Students approach me typically 6 times a year looking for work experience. It’s not much, but enough for a self employed illustrator. I’m still flattered but over nearly 30 years I’ve collected some advice for both sides, the student and the company.
If for instance, illustration is your thing.
Then I suggest getting some of your illustrations together in a book or folio to showcase people your skills and your interests. I suggest between 6 -12 examples is enough. If you have more, edit it down to show the best examples with variety, showing that you’re flexible with your skillset. The last thing anyone wants to do, is look at 42 different illustrations of Manga characters drawn in colour crayons. So try to make it fresh and quality.
Look for companies that are local if you can, although I’ve had students from Oxford stay over in Derby for work experience. If you do go afar, think about the cost of commuting and if needed accommodation. But local is the best, and perhaps in the future a possible employer. How to impress. Getting off your backside and doing the hard work of contacting and initiating work experience is probably doubling your success rate. I’m always impressed when a student takes the initiative to find work / experience… It shows core skills that every company wants in it’s team. Relying on your Mum to call on your behalf isn’t going to cut it.
Contact your potentials in a direct way.
The most effective way I’ve found, is to write a letter and follow up with a phone call… Now some might email, but a written letter, is far more likely to be read. If your handwriting isn’t great, then write it as an email, but print it off and post it… it really does make a difference.
So before you start, ask about the sort of things that you’ll be able to do… this will help motivate the company to sit down and think of a schedule, and give them chance to structure an interesting and educational experience. But don’t stop there…. make a list of things you would like to do, or schedule a rough aim for each day. That way, you’ll have some form of purpose that you can request while there.
I recommend a meeting before you start the work experience, this can be a really great opportunity to find out more about the company, making sure that they and you are suitable for the work experience. It can be a bit like an interview too, so great practice… and in a way, it’s like having an interview for a job that isn’t available… yet!
You’re normally there for a limited time, so make the most of it, and don’t be shy. Ask questions and learn. Often companies will delegate another member of the company to be your mentor while on work experience. I’ve seen this a lot, especially in large companies. It can be a bit of a dead-end situation, where you’re given tasks to do, or simply asked to observe…. boring!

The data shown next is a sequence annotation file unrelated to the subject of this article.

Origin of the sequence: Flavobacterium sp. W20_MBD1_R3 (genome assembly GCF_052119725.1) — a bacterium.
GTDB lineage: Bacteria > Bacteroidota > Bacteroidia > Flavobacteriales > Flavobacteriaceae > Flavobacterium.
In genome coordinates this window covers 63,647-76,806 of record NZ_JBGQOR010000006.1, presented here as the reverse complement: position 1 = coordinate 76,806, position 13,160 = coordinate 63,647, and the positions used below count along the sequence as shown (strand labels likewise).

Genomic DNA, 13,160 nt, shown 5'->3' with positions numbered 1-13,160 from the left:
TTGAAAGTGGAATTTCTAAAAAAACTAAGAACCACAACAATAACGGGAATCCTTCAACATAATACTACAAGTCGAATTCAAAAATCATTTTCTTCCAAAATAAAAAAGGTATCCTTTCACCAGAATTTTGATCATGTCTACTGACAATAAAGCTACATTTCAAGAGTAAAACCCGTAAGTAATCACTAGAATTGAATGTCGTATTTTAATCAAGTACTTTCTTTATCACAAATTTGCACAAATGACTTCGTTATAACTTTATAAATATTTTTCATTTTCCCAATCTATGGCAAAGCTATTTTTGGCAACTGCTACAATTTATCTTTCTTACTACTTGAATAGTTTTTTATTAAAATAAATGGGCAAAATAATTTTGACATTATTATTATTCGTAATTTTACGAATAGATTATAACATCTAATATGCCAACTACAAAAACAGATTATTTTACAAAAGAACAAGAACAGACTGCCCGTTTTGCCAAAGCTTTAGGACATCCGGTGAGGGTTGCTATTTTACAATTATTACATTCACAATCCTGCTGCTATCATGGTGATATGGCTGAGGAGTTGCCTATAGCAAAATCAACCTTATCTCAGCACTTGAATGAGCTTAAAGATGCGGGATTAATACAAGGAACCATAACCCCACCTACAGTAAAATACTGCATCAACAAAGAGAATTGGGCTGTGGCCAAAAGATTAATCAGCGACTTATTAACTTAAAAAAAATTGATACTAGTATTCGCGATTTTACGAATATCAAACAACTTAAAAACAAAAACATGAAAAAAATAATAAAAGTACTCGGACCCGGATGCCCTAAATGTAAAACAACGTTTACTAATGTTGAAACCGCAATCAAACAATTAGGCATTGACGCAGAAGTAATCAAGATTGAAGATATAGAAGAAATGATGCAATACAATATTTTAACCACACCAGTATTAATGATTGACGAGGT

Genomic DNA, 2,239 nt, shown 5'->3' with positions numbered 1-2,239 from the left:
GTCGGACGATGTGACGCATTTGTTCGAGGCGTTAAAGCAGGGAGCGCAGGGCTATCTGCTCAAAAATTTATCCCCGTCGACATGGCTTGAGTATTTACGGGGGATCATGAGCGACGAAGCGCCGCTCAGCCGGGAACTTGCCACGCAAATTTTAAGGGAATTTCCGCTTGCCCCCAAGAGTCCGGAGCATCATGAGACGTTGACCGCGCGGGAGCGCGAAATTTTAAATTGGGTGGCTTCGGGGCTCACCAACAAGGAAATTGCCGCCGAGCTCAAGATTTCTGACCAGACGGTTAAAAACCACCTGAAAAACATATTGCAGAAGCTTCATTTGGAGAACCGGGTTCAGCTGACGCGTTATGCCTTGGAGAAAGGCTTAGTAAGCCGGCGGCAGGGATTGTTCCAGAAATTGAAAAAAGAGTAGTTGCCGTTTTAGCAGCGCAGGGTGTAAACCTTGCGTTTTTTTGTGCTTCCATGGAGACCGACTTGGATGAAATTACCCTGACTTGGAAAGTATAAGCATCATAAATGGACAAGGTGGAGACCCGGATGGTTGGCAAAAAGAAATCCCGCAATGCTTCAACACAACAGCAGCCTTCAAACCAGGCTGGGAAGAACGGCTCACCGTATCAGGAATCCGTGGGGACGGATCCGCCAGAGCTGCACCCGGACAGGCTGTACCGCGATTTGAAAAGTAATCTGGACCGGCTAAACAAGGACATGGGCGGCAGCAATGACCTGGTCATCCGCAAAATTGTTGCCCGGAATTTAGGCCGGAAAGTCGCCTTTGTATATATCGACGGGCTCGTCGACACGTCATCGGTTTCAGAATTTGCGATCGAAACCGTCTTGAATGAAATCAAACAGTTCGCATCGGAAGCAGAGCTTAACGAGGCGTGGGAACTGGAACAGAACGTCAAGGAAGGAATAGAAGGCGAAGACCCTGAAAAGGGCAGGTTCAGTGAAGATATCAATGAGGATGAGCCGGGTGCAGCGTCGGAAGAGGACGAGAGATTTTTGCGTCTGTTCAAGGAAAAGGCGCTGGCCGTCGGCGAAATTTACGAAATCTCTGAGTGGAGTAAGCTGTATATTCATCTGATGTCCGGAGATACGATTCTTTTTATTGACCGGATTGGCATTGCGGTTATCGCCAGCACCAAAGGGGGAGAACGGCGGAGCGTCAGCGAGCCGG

And remember that the person selected to look after you, might have their own work load to do too. And that will take priority over you. Remember to communicate with the people you work with. My very first work experience student would finish what was asked, and simply stare at the computer screen, not letting me know he was done…. for ages… Use common sense !
Work experience isn’t just about learning skills like how to use a photocopier… it’s about studio etiquette in the office and behaviour in the boardroom. Write a review of the experience afterwards, it’s a positive process that will give you an understanding of what you’ve learnt and share it with the company, so they can study the feedback.
Remember to enjoy the time on work experience and remember every placement is different, so try a few places.
Good luck ! And please share this link for others you think might benefit from my advice.
Olivia Roberts: first year Foundation student. 2016
Pavan Singh: Year 11 Student. 2015
Rachel Mason: Graduate 2011
Maeve Joyce: Graduate 2009
Author: Adrian Cartwright illustrator.
Pavan Singh Year 11
“As part of my AS level I was required to go out and gain some work experience relating to my interests and subjects I'm taking. I was very fond of the idea of illustration and managed to get a place with Adrian Cartwright at Planet Illustration for a week. Before my week of work experience I had little to no understanding as to how to tackle a commission or what software would be suitable for the job. Nor did I know the legal and financial side to being a freelance illustrator. During the week Adrian taught me all those things along with giving me a live project to work on and allowing me to sit in with him during a meeting with a client. He was also able to help me create a stronger portfolio and ideas as to what to include. I was there from Monday to Friday working from 10AM to 4PM in his office. The structure of each day was quite similar as for the first two hours we had a one-to-one where he would talk me through each of the steps involved with a job (such as the brief, the scamp and the commission itself) . Then we would have a lunch break for around an hour before getting into the practical work until 4. The day could be quite tiring sometimes as the work involved a lot of thought and understanding for each job. The main parts of the work experience which I enjoyed were; the one-to-ones as I learnt so much from them, seeing an actual meeting with a client take place, being in a creative environment and witnessing a project being completed start to finish. I didn't feel like there were any bad part to the work experience either." By Pavan Singh 2015
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